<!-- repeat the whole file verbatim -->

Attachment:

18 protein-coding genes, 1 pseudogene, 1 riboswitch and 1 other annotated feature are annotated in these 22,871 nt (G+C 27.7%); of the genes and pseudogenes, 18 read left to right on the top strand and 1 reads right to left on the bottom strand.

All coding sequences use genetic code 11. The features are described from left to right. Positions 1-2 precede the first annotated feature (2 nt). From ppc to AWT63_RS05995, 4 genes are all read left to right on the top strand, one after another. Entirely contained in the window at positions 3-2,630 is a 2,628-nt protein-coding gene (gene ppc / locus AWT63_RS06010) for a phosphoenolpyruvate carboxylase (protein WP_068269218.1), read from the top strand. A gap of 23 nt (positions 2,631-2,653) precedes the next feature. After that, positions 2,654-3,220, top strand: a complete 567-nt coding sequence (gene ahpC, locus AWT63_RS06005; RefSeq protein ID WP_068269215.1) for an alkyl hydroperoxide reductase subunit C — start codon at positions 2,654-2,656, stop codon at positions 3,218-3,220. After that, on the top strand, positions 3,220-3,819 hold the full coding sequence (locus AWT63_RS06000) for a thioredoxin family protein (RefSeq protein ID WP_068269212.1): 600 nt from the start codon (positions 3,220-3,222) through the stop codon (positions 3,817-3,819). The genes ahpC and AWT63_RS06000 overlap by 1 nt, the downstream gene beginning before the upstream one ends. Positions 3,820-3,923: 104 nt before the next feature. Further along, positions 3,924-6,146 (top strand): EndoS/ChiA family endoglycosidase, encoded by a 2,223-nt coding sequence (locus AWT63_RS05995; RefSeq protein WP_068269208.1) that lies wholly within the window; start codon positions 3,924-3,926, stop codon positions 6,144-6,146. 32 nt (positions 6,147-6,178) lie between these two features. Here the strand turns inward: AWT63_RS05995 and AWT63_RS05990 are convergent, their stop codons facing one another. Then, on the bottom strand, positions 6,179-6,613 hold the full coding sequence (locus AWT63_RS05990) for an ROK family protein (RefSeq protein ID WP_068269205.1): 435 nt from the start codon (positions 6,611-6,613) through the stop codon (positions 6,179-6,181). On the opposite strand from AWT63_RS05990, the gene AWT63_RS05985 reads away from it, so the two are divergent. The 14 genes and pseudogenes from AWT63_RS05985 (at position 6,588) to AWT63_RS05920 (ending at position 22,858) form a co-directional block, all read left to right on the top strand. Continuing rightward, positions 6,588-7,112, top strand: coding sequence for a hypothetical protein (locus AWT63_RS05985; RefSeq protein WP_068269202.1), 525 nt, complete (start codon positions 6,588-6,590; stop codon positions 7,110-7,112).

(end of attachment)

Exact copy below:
18 protein-coding genes, 1 pseudogene, 1 riboswitch and 1 other annotated feature are annotated in these 22,871 nt (G+C 27.7%); of the genes and pseudogenes, 18 read left to right on the top strand and 1 reads right to left on the bottom strand.

All coding sequences use genetic code 11. The features are described from left to right. Positions 1-2 precede the first annotated feature (2 nt). From ppc to AWT63_RS05995, 4 genes are all read left to right on the top strand, one after another. Entirely contained in the window at positions 3-2,630 is a 2,628-nt protein-coding gene (gene ppc / locus AWT63_RS06010) for a phosphoenolpyruvate carboxylase (protein WP_068269218.1), read from the top strand. A gap of 23 nt (positions 2,631-2,653) precedes the next feature. After that, positions 2,654-3,220, top strand: a complete 567-nt coding sequence (gene ahpC, locus AWT63_RS06005; RefSeq protein ID WP_068269215.1) for an alkyl hydroperoxide reductase subunit C — start codon at positions 2,654-2,656, stop codon at positions 3,218-3,220. After that, on the top strand, positions 3,220-3,819 hold the full coding sequence (locus AWT63_RS06000) for a thioredoxin family protein (RefSeq protein ID WP_068269212.1): 600 nt from the start codon (positions 3,220-3,222) through the stop codon (positions 3,817-3,819). The genes ahpC and AWT63_RS06000 overlap by 1 nt, the downstream gene beginning before the upstream one ends. Positions 3,820-3,923: 104 nt before the next feature. Further along, positions 3,924-6,146 (top strand): EndoS/ChiA family endoglycosidase, encoded by a 2,223-nt coding sequence (locus AWT63_RS05995; RefSeq protein WP_068269208.1) that lies wholly within the window; start codon positions 3,924-3,926, stop codon positions 6,144-6,146. 32 nt (positions 6,147-6,178) lie between these two features. Here the strand turns inward: AWT63_RS05995 and AWT63_RS05990 are convergent, their stop codons facing one another. Then, on the bottom strand, positions 6,179-6,613 hold the full coding sequence (locus AWT63_RS05990) for an ROK family protein (RefSeq protein ID WP_068269205.1): 435 nt from the start codon (positions 6,611-6,613) through the stop codon (positions 6,179-6,181). On the opposite strand from AWT63_RS05990, the gene AWT63_RS05985 reads away from it, so the two are divergent. The 14 genes and pseudogenes from AWT63_RS05985 (at position 6,588) to AWT63_RS05920 (ending at position 22,858) form a co-directional block, all read left to right on the top strand. Continuing rightward, positions 6,588-7,112, top strand: coding sequence for a hypothetical protein (locus AWT63_RS05985; RefSeq protein WP_068269202.1), 525 nt, complete (start codon positions 6,588-6,590; stop codon positions 7,110-7,112).